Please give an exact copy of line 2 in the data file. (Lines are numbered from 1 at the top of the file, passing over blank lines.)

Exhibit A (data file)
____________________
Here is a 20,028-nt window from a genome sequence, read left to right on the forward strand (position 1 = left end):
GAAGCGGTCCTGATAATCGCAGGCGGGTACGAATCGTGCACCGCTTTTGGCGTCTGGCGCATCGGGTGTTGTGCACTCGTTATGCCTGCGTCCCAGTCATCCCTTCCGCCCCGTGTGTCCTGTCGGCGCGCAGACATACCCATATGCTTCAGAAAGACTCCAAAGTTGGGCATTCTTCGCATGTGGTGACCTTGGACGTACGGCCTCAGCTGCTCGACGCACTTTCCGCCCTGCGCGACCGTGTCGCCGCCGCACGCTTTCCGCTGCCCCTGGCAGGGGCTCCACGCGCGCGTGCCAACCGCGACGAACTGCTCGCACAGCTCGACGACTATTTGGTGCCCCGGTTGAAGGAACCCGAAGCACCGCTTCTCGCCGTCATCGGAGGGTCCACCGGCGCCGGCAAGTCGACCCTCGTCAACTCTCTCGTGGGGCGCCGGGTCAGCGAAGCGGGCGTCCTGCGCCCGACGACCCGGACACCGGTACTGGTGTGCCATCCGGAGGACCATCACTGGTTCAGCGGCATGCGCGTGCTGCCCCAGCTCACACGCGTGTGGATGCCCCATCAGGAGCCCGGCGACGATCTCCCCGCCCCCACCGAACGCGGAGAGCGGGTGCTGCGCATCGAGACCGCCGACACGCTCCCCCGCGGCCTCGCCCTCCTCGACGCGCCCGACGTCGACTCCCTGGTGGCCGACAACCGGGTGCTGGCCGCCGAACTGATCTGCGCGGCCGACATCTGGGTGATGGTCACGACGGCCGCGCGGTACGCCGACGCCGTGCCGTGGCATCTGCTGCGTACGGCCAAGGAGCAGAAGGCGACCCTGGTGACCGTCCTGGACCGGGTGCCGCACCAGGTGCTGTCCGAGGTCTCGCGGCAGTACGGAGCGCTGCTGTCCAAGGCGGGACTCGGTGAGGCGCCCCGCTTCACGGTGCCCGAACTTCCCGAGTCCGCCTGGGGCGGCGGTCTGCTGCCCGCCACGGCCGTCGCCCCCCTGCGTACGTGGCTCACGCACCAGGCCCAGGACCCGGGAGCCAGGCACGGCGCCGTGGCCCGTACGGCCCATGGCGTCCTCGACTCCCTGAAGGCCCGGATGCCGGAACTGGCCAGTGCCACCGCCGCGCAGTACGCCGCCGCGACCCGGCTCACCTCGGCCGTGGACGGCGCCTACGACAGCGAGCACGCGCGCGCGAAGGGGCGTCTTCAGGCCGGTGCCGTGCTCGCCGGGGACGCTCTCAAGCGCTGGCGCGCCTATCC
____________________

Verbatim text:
GAAGCGGTCCTGATAATCGCAGGCGGGTACGAATCGTGCACCGCTTTTGGCGTCTGGCGCATCGGGTGTTGTGCACTCGTTATGCCTGCGTCCCAGTCATCCCTTCCGCCCCGTGTGTCCTGTCGGCGCGCAGACATACCCATATGCTTCAGAAAGACTCCAAAGTTGGGCATTCTTCGCATGTGGTGACCTTGGACGTACGGCCTCAGCTGCTCGACGCACTTTCCGCCCTGCGCGACCGTGTCGCCGCCGCACGCTTTCCGCTGCCCCTGGCAGGGGCTCCACGCGCGCGTGCCAACCGCGACGAACTGCTCGCACAGCTCGACGACTATTTGGTGCCCCGGTTGAAGGAACCCGAAGCACCGCTTCTCGCCGTCATCGGAGGGTCCACCGGCGCCGGCAAGTCGACCCTCGTCAACTCTCTCGTGGGGCGCCGGGTCAGCGAAGCGGGCGTCCTGCGCCCGACGACCCGGACACCGGTACTGGTGTGCCATCCGGAGGACCATCACTGGTTCAGCGGCATGCGCGTGCTGCCCCAGCTCACACGCGTGTGGATGCCCCATCAGGAGCCCGGCGACGATCTCCCCGCCCCCACCGAACGCGGAGAGCGGGTGCTGCGCATCGAGACCGCCGACACGCTCCCCCGCGGCCTCGCCCTCCTCGACGCGCCCGACGTCGACTCCCTGGTGGCCGACAACCGGGTGCTGGCCGCCGAACTGATCTGCGCGGCCGACATCTGGGTGATGGTCACGACGGCCGCGCGGTACGCCGACGCCGTGCCGTGGCATCTGCTGCGTACGGCCAAGGAGCAGAAGGCGACCCTGGTGACCGTCCTGGACCGGGTGCCGCACCAGGTGCTGTCCGAGGTCTCGCGGCAGTACGGAGCGCTGCTGTCCAAGGCGGGACTCGGTGAGGCGCCCCGCTTCACGGTGCCCGAACTTCCCGAGTCCGCCTGGGGCGGCGGTCTGCTGCCCGCCACGGCCGTCGCCCCCCTGCGTACGTGGCTCACGCACCAGGCCCAGGACCCGGGAGCCAGGCACGGCGCCGTGGCCCGTACGGCCCATGGCGTCCTCGACTCCCTGAAGGCCCGGATGCCGGAACTGGCCAGTGCCACCGCCGCGCAGTACGCCGCCGCGACCCGGCTCACCTCGGCCGTGGACGGCGCCTACGACAGCGAGCACGCGCGCGCGAAGGGGCGTCTTCAGGCCGGTGCCGTGCTCGCCGGGGACGCTCTCAAGCGCTGGCGCGCCTATCC